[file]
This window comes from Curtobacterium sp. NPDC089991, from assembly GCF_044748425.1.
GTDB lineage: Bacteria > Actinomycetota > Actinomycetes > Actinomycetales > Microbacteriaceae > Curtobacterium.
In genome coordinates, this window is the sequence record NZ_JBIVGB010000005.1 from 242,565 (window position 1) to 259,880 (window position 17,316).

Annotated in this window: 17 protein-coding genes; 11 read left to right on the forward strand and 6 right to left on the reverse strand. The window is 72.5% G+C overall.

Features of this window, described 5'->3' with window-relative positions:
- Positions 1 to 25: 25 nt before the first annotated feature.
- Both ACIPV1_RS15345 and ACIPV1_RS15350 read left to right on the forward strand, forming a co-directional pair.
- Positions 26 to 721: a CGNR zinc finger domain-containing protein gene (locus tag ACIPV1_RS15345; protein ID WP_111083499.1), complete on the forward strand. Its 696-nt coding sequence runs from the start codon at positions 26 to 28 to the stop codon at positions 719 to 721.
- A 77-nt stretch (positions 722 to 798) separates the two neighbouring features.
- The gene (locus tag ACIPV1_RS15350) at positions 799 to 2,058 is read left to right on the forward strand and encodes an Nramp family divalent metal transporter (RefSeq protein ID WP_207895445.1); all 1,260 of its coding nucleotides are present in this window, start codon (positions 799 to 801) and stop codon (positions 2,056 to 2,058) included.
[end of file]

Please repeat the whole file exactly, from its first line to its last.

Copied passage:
This window comes from Curtobacterium sp. NPDC089991, from assembly GCF_044748425.1.
GTDB lineage: Bacteria > Actinomycetota > Actinomycetes > Actinomycetales > Microbacteriaceae > Curtobacterium.
In genome coordinates, this window is the sequence record NZ_JBIVGB010000005.1 from 242,565 (window position 1) to 259,880 (window position 17,316).

Annotated in this window: 17 protein-coding genes; 11 read left to right on the forward strand and 6 right to left on the reverse strand. The window is 72.5% G+C overall.

Features of this window, described 5'->3' with window-relative positions:
- Positions 1 to 25: 25 nt before the first annotated feature.
- Both ACIPV1_RS15345 and ACIPV1_RS15350 read left to right on the forward strand, forming a co-directional pair.
- Positions 26 to 721: a CGNR zinc finger domain-containing protein gene (locus tag ACIPV1_RS15345; protein ID WP_111083499.1), complete on the forward strand. Its 696-nt coding sequence runs from the start codon at positions 26 to 28 to the stop codon at positions 719 to 721.
- A 77-nt stretch (positions 722 to 798) separates the two neighbouring features.
- The gene (locus tag ACIPV1_RS15350) at positions 799 to 2,058 is read left to right on the forward strand and encodes an Nramp family divalent metal transporter (RefSeq protein ID WP_207895445.1); all 1,260 of its coding nucleotides are present in this window, start codon (positions 799 to 801) and stop codon (positions 2,056 to 2,058) included.